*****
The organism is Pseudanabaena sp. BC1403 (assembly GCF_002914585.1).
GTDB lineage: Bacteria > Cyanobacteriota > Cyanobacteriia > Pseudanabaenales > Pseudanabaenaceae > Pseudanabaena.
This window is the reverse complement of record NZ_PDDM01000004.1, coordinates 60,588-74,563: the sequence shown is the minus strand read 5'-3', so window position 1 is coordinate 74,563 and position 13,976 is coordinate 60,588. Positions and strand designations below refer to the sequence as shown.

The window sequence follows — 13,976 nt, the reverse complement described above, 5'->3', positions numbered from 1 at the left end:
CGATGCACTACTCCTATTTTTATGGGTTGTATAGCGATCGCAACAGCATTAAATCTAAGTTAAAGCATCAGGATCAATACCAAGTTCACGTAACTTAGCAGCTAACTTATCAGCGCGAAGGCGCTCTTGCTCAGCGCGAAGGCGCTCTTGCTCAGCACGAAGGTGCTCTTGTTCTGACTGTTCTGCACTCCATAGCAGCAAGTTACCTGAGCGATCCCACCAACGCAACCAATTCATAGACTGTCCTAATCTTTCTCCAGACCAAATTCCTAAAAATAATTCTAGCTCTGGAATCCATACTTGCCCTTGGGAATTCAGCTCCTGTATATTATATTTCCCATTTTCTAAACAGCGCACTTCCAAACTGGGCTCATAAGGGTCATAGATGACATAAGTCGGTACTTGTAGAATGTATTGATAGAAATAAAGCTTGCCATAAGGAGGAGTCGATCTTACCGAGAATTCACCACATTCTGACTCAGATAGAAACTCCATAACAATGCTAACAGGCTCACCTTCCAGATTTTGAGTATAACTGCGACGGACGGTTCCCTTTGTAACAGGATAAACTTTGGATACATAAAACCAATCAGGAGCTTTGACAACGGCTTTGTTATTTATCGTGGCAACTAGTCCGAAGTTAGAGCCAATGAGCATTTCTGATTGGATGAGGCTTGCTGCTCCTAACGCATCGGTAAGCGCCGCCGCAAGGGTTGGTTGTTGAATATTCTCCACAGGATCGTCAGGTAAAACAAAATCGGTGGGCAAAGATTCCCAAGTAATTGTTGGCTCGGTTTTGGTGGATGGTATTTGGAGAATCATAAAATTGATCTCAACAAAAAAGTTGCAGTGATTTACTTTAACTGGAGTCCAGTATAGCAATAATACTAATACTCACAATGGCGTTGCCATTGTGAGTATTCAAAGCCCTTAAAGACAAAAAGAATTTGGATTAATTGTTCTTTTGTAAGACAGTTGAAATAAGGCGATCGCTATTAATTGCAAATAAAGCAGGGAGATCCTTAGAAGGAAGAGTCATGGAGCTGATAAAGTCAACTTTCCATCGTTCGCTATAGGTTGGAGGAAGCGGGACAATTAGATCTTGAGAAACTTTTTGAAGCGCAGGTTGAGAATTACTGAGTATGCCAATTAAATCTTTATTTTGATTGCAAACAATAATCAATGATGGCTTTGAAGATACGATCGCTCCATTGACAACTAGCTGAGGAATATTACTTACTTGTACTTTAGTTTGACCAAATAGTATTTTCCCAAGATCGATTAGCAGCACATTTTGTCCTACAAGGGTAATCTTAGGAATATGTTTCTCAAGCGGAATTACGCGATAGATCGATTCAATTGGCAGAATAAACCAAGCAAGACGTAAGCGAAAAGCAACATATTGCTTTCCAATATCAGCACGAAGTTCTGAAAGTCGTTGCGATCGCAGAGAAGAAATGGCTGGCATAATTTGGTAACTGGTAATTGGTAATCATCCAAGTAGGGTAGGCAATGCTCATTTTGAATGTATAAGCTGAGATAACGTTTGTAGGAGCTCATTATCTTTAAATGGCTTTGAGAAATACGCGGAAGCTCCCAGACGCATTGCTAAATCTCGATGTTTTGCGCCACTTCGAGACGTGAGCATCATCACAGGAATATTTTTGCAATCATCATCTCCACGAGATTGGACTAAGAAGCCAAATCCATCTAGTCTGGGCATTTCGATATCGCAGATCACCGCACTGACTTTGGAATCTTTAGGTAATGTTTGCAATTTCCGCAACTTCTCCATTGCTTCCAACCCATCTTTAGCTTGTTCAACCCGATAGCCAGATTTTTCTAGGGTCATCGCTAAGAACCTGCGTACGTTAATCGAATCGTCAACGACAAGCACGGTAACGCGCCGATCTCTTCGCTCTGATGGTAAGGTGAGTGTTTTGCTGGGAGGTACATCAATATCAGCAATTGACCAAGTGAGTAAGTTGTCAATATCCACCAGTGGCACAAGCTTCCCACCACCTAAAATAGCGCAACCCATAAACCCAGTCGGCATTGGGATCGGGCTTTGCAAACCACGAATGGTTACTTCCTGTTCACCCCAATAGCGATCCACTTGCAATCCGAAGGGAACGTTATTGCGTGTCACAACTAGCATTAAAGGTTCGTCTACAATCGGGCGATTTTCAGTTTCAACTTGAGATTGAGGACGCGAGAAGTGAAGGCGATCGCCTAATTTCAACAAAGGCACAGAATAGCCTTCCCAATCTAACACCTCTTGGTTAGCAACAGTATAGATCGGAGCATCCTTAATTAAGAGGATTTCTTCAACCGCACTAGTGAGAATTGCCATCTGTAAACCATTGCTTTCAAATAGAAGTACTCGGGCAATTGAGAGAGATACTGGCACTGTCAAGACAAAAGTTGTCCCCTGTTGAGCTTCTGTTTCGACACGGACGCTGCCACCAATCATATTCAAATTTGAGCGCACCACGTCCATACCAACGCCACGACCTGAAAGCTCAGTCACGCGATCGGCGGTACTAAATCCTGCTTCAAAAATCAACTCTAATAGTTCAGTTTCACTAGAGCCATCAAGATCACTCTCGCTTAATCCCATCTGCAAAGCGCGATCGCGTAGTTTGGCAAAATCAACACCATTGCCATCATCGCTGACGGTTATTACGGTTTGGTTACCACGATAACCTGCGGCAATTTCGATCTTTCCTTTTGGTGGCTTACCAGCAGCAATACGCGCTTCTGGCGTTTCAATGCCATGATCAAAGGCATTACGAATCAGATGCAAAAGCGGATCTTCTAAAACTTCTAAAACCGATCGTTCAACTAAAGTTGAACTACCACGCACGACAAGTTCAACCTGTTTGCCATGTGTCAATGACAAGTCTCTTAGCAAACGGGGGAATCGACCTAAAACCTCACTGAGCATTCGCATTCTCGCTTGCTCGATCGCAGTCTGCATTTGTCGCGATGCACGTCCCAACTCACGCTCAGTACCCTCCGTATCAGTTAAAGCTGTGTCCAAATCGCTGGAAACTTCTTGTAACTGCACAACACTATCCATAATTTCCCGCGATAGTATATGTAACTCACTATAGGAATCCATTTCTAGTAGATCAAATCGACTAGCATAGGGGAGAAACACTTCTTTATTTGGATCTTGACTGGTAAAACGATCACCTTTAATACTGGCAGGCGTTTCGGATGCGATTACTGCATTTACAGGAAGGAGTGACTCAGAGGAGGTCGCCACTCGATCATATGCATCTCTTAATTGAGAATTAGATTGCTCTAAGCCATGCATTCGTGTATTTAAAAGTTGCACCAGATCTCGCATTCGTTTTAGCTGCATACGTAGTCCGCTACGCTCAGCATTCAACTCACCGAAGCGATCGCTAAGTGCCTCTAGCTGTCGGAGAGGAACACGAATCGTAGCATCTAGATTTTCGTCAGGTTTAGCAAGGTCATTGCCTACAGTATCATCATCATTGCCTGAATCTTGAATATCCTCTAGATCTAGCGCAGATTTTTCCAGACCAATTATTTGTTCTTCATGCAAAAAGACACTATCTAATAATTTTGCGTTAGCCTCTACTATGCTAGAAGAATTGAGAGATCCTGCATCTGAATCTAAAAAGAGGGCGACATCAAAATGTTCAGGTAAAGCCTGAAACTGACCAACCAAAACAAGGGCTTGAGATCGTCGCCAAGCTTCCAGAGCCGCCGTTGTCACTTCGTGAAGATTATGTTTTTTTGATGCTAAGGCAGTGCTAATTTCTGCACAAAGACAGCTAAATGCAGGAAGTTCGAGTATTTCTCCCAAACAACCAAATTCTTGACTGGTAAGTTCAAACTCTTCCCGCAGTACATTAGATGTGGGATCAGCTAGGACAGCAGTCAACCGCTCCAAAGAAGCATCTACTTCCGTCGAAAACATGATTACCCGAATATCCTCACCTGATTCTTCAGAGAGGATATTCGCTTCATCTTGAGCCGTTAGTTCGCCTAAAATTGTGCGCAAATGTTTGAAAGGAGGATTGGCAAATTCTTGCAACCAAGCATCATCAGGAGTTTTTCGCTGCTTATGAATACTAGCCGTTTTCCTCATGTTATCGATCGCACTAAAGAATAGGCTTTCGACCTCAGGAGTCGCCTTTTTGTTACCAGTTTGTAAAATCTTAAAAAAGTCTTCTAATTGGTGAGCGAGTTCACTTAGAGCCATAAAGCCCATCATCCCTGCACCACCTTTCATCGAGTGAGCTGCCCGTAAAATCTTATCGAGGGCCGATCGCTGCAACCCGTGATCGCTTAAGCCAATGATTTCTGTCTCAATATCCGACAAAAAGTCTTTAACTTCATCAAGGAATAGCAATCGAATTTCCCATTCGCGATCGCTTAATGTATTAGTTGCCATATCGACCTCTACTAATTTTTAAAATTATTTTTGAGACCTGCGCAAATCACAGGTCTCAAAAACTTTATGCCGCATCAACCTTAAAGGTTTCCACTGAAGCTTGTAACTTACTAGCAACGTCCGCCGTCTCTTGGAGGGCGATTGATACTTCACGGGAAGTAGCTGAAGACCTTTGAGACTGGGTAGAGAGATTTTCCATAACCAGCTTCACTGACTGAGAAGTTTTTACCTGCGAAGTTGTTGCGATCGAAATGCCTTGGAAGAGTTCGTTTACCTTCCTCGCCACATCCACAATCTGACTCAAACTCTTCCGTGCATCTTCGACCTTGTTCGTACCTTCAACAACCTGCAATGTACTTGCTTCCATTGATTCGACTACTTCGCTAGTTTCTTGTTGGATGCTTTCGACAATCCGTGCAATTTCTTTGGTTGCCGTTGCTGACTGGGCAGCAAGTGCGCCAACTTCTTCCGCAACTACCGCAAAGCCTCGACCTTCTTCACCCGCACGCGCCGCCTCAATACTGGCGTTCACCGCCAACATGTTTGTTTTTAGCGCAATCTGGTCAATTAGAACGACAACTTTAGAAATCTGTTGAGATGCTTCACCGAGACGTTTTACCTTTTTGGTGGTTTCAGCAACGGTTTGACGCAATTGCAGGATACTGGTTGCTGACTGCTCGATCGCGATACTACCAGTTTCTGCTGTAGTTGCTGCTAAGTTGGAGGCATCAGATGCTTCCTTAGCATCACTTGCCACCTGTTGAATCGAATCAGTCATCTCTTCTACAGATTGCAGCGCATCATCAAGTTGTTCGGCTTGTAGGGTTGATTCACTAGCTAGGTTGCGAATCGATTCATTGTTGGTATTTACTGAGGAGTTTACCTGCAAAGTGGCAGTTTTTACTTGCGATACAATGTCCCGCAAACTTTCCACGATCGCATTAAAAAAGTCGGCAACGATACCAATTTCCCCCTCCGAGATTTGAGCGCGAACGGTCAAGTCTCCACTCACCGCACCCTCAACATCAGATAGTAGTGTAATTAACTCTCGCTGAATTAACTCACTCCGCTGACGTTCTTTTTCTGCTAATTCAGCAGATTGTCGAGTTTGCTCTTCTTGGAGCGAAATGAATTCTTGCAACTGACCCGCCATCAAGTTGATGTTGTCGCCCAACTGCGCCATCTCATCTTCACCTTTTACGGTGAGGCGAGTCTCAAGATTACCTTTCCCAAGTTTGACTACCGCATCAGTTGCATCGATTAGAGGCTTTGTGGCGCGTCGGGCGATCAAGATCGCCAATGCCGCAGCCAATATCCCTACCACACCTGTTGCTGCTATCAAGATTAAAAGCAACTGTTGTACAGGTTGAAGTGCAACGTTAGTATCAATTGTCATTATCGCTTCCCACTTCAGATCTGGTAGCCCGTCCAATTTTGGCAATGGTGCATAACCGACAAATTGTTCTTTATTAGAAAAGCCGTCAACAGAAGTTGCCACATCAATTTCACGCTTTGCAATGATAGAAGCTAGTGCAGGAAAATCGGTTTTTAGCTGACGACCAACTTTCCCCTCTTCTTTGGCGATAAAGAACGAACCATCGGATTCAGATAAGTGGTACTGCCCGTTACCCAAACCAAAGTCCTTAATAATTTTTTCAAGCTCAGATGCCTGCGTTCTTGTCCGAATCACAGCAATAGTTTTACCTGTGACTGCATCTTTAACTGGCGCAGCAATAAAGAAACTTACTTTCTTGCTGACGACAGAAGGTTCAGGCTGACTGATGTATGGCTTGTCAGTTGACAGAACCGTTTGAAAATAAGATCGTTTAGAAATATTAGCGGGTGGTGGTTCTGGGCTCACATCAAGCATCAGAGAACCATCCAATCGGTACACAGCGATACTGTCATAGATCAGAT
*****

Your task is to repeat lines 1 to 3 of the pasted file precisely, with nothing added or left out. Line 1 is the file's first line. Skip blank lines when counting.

The organism is Pseudanabaena sp. BC1403 (assembly GCF_002914585.1).
GTDB lineage: Bacteria > Cyanobacteriota > Cyanobacteriia > Pseudanabaenales > Pseudanabaenaceae > Pseudanabaena.
This window is the reverse complement of record NZ_PDDM01000004.1, coordinates 60,588-74,563: the sequence shown is the minus strand read 5'-3', so window position 1 is coordinate 74,563 and position 13,976 is coordinate 60,588. Positions and strand designations below refer to the sequence as shown.